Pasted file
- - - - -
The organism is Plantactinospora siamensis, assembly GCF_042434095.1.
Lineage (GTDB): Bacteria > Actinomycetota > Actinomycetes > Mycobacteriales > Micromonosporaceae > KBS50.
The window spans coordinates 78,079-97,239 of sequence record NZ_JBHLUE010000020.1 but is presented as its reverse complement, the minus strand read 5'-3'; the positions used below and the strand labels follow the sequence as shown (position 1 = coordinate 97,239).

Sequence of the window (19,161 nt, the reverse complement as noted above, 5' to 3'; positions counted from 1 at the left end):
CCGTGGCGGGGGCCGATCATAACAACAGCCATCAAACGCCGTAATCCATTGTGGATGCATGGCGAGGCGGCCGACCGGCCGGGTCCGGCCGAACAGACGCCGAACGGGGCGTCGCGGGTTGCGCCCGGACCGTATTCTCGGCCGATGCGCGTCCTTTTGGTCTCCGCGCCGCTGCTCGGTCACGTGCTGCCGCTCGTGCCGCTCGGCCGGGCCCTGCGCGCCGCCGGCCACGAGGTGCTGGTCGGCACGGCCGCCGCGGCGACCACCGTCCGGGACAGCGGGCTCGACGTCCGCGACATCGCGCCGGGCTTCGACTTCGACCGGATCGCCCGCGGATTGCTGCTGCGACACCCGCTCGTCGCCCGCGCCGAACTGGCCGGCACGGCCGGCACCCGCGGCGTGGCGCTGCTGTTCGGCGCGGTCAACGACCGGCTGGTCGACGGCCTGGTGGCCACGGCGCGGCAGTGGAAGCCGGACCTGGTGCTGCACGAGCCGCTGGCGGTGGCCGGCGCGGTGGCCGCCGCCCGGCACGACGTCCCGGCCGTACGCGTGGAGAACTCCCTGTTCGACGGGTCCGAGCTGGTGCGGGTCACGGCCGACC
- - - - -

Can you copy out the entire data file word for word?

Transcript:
The organism is Plantactinospora siamensis, assembly GCF_042434095.1.
Lineage (GTDB): Bacteria > Actinomycetota > Actinomycetes > Mycobacteriales > Micromonosporaceae > KBS50.
The window spans coordinates 78,079-97,239 of sequence record NZ_JBHLUE010000020.1 but is presented as its reverse complement, the minus strand read 5'-3'; the positions used below and the strand labels follow the sequence as shown (position 1 = coordinate 97,239).

Sequence of the window (19,161 nt, the reverse complement as noted above, 5' to 3'; positions counted from 1 at the left end):
CCGTGGCGGGGGCCGATCATAACAACAGCCATCAAACGCCGTAATCCATTGTGGATGCATGGCGAGGCGGCCGACCGGCCGGGTCCGGCCGAACAGACGCCGAACGGGGCGTCGCGGGTTGCGCCCGGACCGTATTCTCGGCCGATGCGCGTCCTTTTGGTCTCCGCGCCGCTGCTCGGTCACGTGCTGCCGCTCGTGCCGCTCGGCCGGGCCCTGCGCGCCGCCGGCCACGAGGTGCTGGTCGGCACGGCCGCCGCGGCGACCACCGTCCGGGACAGCGGGCTCGACGTCCGCGACATCGCGCCGGGCTTCGACTTCGACCGGATCGCCCGCGGATTGCTGCTGCGACACCCGCTCGTCGCCCGCGCCGAACTGGCCGGCACGGCCGGCACCCGCGGCGTGGCGCTGCTGTTCGGCGCGGTCAACGACCGGCTGGTCGACGGCCTGGTGGCCACGGCGCGGCAGTGGAAGCCGGACCTGGTGCTGCACGAGCCGCTGGCGGTGGCCGGCGCGGTGGCCGCCGCCCGGCACGACGTCCCGGCCGTACGCGTGGAGAACTCCCTGTTCGACGGGTCCGAGCTGGTGCGGGTCACGGCCGACC